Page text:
Edison International and USC Launch Second Annual Edison Challenge Competition

October 18, 2007

October 18, 2007

Registration runs through Oct. 31 for Southland middle and high schools seeking to link learning with energy and the environment

Rosemead, Calif., Oct. 18, 2007—Middle school and high school students will have an opportunity to share their creative ideas to protect the environment in a competition co-sponsored by Edison International and USC.

Edison International has partnered with the USC Wrigley Institute for Environmental Studies, a unit of the USC College of Letters, Arts & Sciences to create the Edison Challenge, an environmental science project competition and educational program for middle school and high school students to develop creative ways to link learning with energy, energy efficiency and the environment.

The program, one of Edison’s premier community-based initiatives, is designed to expand educational opportunities in underserved communities while carrying on the company’s long-standing tradition of environmental stewardship.

“The Edison Challenge gives students the opportunity to take a hands-on approach to learning about environmental sciences,” said Barbara Parsky, senior vice president of corporate communications for Edison International and Southern California Edison. “Students who participated in the program’s first year became environmental stewards in their communities and were exposed to exciting career opportunities in the math and science fields.”

Last year’s inaugural competition attracted 21 local middle schools and high schools from throughout Southern California. Students entered science projects to compete for trip prizes, which include a week at the USC Wrigley Marine Science Center on Catalina Island and four days at Edison’s Big Creek Hydroelectric facility in the Sierra Nevada.

One of last year’s winning schools, Sutter Academy Middle School in Long Beach, sees the Edison Challenge as a way of opening students’ eyes to environmental studies.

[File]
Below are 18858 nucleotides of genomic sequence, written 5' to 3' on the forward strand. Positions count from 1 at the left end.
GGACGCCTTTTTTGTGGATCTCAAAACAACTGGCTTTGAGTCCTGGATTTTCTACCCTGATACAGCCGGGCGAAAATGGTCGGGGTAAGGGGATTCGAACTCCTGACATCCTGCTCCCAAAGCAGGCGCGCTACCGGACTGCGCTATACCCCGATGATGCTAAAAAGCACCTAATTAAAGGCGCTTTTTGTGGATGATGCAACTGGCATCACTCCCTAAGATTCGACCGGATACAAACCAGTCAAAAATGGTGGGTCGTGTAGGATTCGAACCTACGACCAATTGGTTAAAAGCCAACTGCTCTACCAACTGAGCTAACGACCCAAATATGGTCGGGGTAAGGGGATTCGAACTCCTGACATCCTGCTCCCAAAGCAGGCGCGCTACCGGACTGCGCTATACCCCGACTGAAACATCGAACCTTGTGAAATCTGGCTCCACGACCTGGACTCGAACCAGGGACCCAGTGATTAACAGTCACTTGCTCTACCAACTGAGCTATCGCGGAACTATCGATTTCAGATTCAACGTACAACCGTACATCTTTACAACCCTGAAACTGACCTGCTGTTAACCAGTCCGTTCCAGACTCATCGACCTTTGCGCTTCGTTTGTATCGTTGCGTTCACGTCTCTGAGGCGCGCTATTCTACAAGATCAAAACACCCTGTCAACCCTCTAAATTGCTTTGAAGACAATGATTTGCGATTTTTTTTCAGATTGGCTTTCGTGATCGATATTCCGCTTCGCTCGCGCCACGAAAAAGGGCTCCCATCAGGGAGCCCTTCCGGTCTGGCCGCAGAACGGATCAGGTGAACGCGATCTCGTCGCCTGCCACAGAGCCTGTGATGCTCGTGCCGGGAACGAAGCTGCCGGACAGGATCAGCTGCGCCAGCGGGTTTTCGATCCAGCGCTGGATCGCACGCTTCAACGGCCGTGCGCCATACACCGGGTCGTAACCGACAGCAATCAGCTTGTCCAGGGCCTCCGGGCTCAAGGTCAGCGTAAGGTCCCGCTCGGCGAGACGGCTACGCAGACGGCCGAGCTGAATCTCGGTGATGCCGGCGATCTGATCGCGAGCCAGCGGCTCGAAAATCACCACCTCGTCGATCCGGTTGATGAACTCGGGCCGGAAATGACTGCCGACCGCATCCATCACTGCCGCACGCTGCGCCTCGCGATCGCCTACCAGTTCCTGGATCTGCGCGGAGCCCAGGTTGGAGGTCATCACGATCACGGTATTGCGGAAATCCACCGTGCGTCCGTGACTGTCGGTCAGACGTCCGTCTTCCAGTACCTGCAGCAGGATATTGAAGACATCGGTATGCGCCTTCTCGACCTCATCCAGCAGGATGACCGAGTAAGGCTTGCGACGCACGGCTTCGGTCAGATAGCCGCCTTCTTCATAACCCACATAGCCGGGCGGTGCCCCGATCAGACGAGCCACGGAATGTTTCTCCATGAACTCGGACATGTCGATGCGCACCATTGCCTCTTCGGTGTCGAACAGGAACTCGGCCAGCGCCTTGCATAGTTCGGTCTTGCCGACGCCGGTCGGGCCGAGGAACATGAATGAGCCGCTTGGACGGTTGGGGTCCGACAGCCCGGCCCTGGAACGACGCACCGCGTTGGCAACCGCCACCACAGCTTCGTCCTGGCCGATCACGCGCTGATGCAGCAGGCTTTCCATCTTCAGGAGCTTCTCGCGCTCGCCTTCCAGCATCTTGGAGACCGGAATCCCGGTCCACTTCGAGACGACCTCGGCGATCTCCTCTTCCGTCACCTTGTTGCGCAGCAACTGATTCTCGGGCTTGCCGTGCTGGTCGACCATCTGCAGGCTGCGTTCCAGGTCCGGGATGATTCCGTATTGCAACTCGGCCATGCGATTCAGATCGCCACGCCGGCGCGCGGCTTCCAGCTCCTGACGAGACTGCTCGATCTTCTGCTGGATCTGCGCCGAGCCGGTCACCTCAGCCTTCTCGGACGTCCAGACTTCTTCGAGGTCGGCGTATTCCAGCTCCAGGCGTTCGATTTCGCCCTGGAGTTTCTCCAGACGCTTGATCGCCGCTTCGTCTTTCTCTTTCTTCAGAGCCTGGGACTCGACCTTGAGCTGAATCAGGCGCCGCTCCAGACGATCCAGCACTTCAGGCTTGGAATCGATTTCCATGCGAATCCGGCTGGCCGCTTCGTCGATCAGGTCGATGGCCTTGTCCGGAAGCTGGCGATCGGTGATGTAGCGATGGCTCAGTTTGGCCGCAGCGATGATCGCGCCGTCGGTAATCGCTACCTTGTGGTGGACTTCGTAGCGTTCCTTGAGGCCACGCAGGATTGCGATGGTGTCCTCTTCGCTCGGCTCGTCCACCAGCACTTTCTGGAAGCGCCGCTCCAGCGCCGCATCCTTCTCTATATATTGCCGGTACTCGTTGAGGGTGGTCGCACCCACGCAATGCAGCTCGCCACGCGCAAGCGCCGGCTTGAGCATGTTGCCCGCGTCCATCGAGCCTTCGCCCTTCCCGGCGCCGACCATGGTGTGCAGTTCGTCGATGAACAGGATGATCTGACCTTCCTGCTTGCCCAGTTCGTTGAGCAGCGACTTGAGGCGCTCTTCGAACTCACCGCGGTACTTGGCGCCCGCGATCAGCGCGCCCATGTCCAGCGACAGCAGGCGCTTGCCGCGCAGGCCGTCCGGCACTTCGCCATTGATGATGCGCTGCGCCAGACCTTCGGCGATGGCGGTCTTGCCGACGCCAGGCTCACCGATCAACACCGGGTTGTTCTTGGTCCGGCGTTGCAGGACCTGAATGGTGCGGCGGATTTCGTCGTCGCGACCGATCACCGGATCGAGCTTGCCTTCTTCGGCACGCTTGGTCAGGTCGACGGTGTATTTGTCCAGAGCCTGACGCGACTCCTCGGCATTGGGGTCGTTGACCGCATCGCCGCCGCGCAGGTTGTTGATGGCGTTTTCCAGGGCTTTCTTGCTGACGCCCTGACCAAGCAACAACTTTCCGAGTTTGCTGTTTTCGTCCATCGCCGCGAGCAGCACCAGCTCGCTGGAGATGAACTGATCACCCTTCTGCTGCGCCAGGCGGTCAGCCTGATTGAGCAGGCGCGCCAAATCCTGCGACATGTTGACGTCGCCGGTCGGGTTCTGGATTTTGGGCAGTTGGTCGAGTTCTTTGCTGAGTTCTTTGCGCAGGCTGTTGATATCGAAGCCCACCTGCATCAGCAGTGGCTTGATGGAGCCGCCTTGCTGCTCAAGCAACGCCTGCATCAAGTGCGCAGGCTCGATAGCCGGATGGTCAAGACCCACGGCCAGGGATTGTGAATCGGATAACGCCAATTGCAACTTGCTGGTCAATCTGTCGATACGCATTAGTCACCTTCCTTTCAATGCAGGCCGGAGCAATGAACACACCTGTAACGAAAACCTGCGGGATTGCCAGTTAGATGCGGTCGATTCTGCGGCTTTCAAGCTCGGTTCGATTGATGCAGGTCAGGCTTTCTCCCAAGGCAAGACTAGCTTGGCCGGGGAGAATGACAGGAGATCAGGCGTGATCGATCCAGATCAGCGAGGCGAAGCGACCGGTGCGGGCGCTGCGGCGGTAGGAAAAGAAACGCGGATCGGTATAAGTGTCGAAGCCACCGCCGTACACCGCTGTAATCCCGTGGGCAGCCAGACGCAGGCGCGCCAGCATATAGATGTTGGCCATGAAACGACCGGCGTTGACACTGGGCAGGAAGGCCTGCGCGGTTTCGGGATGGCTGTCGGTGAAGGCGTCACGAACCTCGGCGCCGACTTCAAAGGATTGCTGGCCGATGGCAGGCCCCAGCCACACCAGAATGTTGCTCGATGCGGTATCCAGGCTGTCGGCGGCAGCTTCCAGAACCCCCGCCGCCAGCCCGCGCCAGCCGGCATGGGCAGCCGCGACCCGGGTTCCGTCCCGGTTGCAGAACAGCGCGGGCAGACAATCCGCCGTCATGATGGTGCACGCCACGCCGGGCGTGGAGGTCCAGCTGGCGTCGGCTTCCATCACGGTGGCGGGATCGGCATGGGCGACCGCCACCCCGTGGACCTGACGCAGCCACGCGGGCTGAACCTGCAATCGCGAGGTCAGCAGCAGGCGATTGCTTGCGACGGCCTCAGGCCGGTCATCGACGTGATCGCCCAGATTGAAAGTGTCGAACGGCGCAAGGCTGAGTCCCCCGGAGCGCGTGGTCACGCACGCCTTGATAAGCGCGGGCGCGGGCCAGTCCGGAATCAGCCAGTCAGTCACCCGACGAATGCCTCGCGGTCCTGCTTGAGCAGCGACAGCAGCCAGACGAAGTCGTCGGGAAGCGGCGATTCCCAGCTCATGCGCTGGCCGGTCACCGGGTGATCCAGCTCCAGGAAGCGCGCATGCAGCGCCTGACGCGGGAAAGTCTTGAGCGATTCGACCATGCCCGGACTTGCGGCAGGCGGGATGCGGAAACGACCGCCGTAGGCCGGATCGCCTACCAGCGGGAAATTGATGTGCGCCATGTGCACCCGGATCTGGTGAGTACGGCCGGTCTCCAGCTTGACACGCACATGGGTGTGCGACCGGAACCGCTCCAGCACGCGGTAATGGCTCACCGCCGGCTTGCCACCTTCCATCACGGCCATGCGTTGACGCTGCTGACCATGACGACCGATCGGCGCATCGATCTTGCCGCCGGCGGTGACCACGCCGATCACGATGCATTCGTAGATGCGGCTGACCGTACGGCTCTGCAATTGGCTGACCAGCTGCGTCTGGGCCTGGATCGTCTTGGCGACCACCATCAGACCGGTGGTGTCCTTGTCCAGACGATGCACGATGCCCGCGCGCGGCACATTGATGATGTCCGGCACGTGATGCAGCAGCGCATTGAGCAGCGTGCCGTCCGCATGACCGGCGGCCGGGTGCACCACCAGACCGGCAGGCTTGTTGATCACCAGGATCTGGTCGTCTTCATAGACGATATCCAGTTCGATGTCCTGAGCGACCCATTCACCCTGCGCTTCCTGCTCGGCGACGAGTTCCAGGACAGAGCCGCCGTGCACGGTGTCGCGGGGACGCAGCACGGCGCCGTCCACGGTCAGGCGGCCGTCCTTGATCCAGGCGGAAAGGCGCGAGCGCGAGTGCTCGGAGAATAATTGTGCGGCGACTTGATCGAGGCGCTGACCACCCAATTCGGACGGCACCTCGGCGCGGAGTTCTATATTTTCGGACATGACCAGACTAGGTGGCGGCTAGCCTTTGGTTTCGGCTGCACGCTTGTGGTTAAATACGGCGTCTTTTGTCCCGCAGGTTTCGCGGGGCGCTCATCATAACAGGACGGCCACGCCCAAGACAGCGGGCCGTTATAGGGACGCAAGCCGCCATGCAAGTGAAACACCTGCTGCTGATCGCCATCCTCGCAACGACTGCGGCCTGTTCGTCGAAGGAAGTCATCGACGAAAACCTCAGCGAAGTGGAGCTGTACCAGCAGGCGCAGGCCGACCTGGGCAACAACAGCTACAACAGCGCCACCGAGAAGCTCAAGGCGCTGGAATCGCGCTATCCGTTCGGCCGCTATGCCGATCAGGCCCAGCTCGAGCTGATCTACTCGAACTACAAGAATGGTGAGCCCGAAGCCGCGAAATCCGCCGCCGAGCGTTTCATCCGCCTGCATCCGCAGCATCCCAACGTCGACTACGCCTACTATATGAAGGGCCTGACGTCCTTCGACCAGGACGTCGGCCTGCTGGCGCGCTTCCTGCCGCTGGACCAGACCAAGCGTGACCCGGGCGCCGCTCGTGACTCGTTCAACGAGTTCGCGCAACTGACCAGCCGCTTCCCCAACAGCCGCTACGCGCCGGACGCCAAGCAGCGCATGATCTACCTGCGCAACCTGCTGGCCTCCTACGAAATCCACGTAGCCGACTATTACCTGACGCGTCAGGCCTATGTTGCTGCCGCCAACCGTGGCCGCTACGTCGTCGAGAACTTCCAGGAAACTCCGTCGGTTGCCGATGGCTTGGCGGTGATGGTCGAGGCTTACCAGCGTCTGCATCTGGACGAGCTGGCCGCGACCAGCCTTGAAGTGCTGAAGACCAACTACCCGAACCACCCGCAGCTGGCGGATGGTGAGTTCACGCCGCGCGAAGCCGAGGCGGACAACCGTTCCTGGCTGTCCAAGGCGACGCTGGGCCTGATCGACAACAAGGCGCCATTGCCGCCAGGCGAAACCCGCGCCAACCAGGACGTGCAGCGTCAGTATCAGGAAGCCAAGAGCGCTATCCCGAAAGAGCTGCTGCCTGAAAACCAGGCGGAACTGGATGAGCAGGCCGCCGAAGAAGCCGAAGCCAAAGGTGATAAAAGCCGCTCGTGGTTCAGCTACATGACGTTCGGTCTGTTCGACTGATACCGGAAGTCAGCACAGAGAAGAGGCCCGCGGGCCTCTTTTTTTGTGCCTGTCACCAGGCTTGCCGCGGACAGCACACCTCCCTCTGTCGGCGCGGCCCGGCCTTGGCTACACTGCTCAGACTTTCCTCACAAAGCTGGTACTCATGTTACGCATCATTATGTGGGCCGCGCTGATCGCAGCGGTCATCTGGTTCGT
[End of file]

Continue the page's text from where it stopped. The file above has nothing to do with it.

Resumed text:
“The experience allowed us to learn a great deal about energy and our environment,” said Adriene Sandstedt, teacher/adviser for the Sutter Academy team. “The Edison Challenge inspired us to go beyond the traditional ways of learning.”

Each participating team consists of six students and a teacher who develop a community service project idea and science lesson plan on a topic related to energy and the environment. The teams will use the ocean, energy, and environmental sciences to demonstrate their ideas. High school student teams also submit a research project proposal. Teams then write a report about their Edison Challenge project and develop a presentation — including a poster, computer-generated video or multimedia production — about the project.

Participating teachers will be invited to take part in professional development workshops to learn about environmental science that they can take back and teach in the classroom.

Edison Challenge projects must focus on one or more of the following topics:

  • Energy transfer (through wind, ocean currents, or water cycle).
  • Energy conservation and energy efficiency (for residential, commercial or industrial users, water conservation, land conservation, recycling or waste management).
  • Environmental protection and sustainability (habitat or endangered species protection, watershed management and climate change).
  • Renewable energy resources (small hydroelectric, solar, wind, biomass and geothermal).
  • Air and water quality (compliance and stewardship, environmental justice and traffic congestion management).
  • Alternative transportation (electric, biodiesel and alternative fuels).

Registration for the Edison Challenge began on Oct. 15 and continues through Oct. 31. Final projects are due in early February 2008, with winners to be announced in March 2008.

For more information or to register for the Edison Challenge, visit www.sce.com/edisonchallenge, or call Justina Garcia at (626) 302-4135.

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Rosemead, Calif.-based Edison International (NYSE:EIX,) is an electric power generator and distributor, and an investor in infrastructure and renewable energy projects with assets totaling more than $35 billion. The company is comprised of a regulated utility, Southern California Edison (SCE), and an unregulated group of business units, Edison Mission Group (EMG). The California Public Utilities Commission does not regulate the terms of EMG’s products and services.